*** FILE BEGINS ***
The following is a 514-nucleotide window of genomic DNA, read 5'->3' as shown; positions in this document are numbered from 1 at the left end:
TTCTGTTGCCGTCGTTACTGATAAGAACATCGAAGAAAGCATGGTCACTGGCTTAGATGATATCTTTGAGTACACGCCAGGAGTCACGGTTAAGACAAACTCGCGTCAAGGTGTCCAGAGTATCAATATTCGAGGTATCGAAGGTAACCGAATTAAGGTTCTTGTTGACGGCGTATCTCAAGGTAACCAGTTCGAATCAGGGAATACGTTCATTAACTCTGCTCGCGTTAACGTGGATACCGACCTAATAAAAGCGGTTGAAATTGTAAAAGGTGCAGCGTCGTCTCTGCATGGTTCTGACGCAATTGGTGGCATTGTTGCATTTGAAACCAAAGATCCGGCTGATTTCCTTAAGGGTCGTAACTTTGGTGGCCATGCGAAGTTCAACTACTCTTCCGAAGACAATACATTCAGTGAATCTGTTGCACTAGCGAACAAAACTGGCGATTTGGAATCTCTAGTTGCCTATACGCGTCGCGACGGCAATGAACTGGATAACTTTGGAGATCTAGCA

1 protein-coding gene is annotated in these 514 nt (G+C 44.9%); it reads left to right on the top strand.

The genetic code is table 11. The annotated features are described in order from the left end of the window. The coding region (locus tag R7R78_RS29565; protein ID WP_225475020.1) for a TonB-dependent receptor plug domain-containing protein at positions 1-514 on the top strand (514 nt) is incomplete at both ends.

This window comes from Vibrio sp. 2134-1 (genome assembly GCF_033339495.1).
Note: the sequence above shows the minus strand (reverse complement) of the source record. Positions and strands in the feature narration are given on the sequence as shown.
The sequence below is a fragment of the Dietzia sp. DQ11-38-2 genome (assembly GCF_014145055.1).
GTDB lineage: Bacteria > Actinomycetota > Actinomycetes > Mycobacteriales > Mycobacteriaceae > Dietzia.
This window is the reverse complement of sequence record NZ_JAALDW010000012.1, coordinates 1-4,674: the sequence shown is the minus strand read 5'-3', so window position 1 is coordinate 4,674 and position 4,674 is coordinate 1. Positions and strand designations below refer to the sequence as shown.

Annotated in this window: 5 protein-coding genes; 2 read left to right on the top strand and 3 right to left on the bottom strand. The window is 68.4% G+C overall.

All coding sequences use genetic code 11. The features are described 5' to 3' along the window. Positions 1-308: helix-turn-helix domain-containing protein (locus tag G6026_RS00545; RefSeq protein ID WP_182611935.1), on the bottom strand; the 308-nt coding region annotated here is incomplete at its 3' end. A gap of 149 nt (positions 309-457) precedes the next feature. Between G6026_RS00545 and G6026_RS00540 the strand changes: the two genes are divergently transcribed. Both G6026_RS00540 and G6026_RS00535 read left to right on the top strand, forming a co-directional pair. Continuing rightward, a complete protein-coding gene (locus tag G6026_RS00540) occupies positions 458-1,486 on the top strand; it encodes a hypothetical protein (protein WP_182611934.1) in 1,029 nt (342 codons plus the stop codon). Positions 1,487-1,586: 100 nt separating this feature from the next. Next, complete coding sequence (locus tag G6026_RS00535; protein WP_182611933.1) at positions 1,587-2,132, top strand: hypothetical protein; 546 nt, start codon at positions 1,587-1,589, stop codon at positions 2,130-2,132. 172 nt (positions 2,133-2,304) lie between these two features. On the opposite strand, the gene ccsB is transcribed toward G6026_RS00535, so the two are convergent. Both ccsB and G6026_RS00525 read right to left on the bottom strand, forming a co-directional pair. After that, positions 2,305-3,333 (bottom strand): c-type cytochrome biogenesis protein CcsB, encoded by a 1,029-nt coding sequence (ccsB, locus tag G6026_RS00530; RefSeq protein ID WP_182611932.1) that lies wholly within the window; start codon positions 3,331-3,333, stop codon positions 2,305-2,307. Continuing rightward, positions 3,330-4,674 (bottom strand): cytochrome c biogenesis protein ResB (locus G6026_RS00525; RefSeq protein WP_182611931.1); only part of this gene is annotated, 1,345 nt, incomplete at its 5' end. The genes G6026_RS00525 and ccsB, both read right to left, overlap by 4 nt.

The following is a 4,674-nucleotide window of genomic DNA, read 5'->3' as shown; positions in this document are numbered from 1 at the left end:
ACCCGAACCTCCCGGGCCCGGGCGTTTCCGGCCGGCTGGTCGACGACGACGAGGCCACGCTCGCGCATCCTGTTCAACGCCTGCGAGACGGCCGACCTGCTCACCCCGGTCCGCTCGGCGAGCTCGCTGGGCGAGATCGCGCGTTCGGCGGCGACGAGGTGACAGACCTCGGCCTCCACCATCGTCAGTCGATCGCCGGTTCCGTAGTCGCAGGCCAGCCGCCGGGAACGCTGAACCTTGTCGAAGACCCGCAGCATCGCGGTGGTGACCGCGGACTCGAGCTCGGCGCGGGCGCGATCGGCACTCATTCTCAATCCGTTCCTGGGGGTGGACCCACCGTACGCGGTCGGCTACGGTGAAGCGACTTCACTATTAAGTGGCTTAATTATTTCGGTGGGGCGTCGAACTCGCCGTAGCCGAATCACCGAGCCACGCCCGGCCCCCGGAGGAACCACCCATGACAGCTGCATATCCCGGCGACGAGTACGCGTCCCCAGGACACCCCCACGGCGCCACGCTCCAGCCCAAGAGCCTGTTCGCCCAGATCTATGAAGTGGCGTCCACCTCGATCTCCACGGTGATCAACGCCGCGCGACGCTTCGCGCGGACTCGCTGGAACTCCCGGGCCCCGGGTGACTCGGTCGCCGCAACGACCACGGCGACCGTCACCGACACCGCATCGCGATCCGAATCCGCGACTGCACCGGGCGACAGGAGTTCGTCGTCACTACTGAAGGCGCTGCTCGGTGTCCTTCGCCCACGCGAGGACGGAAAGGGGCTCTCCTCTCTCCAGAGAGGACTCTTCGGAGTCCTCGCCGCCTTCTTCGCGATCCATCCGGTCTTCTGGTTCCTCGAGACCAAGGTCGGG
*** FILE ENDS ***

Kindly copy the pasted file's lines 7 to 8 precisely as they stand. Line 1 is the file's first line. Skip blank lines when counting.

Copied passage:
The sequence below is a fragment of the Dietzia sp. DQ11-38-2 genome (assembly GCF_014145055.1).
GTDB lineage: Bacteria > Actinomycetota > Actinomycetes > Mycobacteriales > Mycobacteriaceae > Dietzia.